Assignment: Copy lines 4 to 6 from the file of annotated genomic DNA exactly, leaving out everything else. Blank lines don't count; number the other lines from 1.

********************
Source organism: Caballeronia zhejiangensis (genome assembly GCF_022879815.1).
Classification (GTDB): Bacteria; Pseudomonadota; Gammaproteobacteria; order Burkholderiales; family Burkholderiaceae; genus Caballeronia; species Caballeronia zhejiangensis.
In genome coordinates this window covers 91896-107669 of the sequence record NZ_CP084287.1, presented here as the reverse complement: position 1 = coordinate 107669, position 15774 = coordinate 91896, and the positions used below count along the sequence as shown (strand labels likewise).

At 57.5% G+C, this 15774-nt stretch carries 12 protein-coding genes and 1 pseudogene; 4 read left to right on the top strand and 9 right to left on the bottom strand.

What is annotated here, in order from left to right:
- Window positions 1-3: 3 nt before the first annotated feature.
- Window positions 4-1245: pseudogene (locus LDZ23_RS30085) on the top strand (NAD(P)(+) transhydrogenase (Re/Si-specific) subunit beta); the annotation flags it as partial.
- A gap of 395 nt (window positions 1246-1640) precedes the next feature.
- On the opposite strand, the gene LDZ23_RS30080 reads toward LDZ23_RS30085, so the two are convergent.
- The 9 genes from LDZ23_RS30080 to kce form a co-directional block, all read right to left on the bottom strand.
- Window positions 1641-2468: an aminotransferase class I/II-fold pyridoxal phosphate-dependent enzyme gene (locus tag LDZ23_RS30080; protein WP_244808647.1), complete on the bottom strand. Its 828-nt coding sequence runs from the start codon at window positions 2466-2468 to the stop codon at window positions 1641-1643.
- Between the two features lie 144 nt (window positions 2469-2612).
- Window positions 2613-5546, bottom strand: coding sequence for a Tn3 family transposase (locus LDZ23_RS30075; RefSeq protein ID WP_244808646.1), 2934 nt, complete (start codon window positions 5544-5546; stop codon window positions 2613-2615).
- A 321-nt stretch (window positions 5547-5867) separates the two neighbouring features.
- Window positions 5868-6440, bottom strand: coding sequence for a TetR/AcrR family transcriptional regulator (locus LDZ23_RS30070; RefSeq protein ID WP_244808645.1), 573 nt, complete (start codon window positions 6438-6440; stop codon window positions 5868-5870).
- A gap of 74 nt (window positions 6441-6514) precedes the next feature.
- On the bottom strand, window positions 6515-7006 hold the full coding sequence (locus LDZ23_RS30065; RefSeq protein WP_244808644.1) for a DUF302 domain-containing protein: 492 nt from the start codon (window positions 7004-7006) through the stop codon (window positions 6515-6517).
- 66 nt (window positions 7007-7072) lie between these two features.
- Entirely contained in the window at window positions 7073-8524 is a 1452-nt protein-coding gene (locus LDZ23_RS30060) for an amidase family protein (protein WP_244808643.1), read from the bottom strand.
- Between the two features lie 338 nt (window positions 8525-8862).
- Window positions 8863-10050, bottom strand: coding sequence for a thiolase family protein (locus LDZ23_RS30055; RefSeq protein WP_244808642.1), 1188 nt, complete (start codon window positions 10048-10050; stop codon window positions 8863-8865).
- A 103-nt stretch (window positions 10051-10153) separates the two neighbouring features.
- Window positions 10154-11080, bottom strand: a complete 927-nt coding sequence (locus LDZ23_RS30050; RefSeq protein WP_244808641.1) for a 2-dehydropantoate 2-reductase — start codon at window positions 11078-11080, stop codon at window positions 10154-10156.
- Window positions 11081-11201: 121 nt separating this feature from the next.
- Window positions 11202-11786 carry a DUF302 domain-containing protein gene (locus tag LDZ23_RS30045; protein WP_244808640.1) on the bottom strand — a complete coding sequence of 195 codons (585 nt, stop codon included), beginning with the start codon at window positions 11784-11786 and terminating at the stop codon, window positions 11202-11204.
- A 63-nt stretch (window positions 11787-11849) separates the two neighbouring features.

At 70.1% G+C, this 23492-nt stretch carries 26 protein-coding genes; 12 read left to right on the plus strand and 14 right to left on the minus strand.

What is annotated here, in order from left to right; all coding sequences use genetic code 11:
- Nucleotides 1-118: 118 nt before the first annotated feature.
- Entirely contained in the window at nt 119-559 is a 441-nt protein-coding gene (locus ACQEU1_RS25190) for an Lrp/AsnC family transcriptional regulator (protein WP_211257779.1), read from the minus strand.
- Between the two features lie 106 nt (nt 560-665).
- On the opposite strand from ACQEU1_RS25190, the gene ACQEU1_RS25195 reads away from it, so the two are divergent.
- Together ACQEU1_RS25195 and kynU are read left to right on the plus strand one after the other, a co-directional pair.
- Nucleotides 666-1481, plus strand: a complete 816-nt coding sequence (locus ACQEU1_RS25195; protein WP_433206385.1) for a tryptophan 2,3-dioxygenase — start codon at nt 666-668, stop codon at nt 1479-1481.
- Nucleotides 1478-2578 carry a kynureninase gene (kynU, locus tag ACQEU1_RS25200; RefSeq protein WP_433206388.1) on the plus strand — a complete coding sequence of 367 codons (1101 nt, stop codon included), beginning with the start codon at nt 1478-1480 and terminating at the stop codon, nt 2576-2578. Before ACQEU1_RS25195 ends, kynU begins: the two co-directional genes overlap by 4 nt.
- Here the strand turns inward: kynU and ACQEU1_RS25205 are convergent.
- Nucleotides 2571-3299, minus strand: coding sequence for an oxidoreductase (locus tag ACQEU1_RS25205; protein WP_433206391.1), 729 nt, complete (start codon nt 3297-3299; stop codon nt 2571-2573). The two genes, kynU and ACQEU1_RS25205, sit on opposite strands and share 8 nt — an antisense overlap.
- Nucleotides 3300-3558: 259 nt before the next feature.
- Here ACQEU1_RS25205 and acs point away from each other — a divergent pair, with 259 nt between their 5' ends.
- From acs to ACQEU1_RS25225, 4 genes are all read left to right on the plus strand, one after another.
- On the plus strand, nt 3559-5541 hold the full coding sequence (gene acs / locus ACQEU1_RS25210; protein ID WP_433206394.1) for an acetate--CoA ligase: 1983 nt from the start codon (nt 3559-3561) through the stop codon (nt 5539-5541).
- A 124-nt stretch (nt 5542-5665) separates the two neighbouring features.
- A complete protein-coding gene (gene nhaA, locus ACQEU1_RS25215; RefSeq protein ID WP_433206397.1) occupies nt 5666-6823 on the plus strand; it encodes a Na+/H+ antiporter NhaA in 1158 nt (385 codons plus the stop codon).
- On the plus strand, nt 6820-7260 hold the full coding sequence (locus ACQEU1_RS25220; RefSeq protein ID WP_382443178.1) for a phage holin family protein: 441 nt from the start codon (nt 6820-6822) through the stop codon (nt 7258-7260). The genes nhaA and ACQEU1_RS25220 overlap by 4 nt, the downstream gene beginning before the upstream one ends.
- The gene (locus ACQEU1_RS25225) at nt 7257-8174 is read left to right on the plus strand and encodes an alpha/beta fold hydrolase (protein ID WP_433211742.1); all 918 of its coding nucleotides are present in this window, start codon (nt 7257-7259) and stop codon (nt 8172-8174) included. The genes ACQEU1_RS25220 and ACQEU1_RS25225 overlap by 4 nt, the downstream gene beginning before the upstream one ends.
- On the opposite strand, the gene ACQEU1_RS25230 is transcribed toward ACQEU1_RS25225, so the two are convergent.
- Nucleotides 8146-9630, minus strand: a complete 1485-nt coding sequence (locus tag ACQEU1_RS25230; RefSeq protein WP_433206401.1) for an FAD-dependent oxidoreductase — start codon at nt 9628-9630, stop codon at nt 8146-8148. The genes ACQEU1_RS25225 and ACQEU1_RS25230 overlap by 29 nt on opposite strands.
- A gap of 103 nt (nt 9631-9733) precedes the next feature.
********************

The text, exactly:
At 57.5% G+C, this 15774-nt stretch carries 12 protein-coding genes and 1 pseudogene; 4 read left to right on the top strand and 9 right to left on the bottom strand.

What is annotated here, in order from left to right:
- Window positions 1-3: 3 nt before the first annotated feature.